Tuesday, November 10, 2015

Harshbarger line: A temporary wrap up

I thought for this post I'd write a general post about this family.  As with all generalizations, it will be not be 100% correct, but this should help us get a feel for the Harshbargers and all their many inter-connected lines.  Many of the Harshbarger families, and their wives' families, came from Switzerland via what is now Germany or from one of the German principalities themselves. Some were Anabaptist of one sort or another, while others were of the Lutheran, or the Reformed faith.  I've not found any ancestors who appeared to be Roman Catholic, but that may be because we can trace few lines back beyond 1700 or so, in the "Old Country". 

I've found nothing that makes me think these families were ever connected to nobility or royalty.  These people were the salt of the earth folks who farmed or/and had a very small business that needed to support, generally,a very large family.  Restrictions in how land could be acquired and passed down forced many of these large families to come to America, where hard work would be rewarded.  Many of these men owned 100 acres or more within a few years of their arrival here.  Usually the men, or their widows, left the largest part of their estate to the oldest son, but sometimes they were able to provide for all their children equally.  Daughters were not given land, although occasionally a son-in-law would receive land, perhaps because he had helped care for his father in law in his old age.  Daughters were more typically given household goods or money, and sometimes a cow or other animal.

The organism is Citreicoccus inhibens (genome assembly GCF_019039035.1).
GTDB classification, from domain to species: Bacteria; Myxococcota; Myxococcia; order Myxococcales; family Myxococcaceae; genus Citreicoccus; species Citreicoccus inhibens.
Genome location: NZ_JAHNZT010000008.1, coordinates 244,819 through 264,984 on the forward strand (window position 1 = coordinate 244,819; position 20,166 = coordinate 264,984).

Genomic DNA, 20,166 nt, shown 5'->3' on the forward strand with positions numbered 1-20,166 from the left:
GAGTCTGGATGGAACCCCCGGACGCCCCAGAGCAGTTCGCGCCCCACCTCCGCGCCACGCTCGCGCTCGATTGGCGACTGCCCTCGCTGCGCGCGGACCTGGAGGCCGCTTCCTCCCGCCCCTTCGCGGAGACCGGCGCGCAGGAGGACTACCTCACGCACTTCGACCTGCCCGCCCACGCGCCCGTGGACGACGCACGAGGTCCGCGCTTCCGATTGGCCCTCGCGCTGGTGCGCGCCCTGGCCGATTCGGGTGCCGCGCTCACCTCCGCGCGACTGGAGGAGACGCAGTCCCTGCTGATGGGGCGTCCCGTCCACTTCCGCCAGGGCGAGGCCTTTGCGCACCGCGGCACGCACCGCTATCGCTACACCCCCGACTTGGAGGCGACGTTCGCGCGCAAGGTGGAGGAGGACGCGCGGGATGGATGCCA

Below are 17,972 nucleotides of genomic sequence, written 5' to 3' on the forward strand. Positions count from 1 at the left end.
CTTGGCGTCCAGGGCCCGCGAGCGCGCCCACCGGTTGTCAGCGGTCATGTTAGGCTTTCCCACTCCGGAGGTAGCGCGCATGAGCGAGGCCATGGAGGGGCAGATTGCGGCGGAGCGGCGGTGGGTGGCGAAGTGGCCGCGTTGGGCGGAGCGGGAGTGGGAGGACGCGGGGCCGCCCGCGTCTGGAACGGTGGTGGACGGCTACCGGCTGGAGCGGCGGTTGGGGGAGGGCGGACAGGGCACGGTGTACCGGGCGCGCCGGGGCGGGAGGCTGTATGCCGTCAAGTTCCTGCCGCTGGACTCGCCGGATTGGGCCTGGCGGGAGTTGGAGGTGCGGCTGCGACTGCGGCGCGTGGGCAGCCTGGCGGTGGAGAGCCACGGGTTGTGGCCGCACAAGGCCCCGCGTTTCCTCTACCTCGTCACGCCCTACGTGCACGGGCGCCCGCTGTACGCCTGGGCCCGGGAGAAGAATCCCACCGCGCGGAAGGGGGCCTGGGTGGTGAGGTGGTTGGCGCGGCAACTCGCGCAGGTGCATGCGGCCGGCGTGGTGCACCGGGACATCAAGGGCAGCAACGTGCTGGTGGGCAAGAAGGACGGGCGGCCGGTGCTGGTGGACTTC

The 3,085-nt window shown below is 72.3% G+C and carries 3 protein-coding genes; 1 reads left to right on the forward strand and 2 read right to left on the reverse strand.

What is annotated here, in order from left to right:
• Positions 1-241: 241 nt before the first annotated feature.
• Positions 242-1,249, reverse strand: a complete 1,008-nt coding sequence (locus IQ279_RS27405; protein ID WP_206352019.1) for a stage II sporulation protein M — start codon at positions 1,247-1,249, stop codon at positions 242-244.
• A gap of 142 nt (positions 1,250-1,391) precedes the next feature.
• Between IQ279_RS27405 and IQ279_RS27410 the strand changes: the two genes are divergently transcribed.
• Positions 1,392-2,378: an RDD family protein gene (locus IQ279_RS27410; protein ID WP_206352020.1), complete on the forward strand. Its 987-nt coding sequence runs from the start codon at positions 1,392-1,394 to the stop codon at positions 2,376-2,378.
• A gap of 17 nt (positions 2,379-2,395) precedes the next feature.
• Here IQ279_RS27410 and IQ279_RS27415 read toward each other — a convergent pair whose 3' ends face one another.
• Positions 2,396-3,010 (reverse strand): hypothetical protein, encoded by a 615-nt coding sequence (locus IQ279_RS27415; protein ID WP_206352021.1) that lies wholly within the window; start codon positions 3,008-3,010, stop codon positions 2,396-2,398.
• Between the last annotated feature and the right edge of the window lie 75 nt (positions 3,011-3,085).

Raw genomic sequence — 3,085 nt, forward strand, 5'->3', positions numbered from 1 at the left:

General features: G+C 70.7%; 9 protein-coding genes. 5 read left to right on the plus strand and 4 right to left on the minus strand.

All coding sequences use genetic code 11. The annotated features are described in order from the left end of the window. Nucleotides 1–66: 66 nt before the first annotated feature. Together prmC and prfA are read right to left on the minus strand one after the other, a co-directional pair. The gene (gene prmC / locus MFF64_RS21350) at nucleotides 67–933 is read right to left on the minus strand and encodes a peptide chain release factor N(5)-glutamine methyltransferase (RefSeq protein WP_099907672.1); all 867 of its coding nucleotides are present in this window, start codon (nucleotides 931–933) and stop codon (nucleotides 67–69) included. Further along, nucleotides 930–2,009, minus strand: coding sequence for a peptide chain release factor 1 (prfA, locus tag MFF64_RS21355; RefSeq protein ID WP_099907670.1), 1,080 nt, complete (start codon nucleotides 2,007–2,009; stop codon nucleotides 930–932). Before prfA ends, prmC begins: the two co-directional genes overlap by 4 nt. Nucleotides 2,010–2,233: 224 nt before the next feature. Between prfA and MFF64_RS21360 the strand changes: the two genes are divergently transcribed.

Most of the German lines were in Pennsylvania by 1755, and many of them, or their sons, were in the militia during the French and Indian War, and fought or at least supported the Revolutionary War, as well.  Once the West began opening up (whatever "West" meant at the time), large parts of these families moved to western Pennsylvania and then (or directly) to Stark and Summit County, Ohio, where some fought in the War of 1812.  From there, the families moved to Whitley County, Indiana. 

There were exceptions to the German lines, of course, and some German families ended up in Licking County, Ohio, via West Virginia, before there was a West Virginia, and before coming to Whitley County..  At some point, the Germans began marrying outside their faith and outside their language.  Irish, English, and even French ancestors are known to exist.  These people would have had different cultural backgrounds but they, too, seem to have come to America to work and better themselves, and give their children a chance at a better life.

There are English lines that go back to the very early days of Virginia, more than 100 years before the Germans started arriving in Pennsylvania.  I have visions in my mind of how these people lived, and worked, and neighbored, and worshipped, and I hope by now you have some sense of this, too.  At some point, records cease to exist or are not readily available, and my research comes to a temporary stopping place.  I may find more information about particular ancestors as I continue to research, or I may find nothing at all worth noting on this blog. 

If I have nothing new to write about anyone in the Harshbarger line, my every-other-week blog post will be about something else, not a particular ancestor but perhaps about a book I've read, a research site I've visited, or perhaps some of my own memories about my own experiences, which are in no way memorable but still, they are part of the story of who we think we are.  Thanks for sharing this journey through time and space with me!  Stay tuned for more stories about the Allen, Holbrook, and Beeks ancestors, as I learn more of their stories.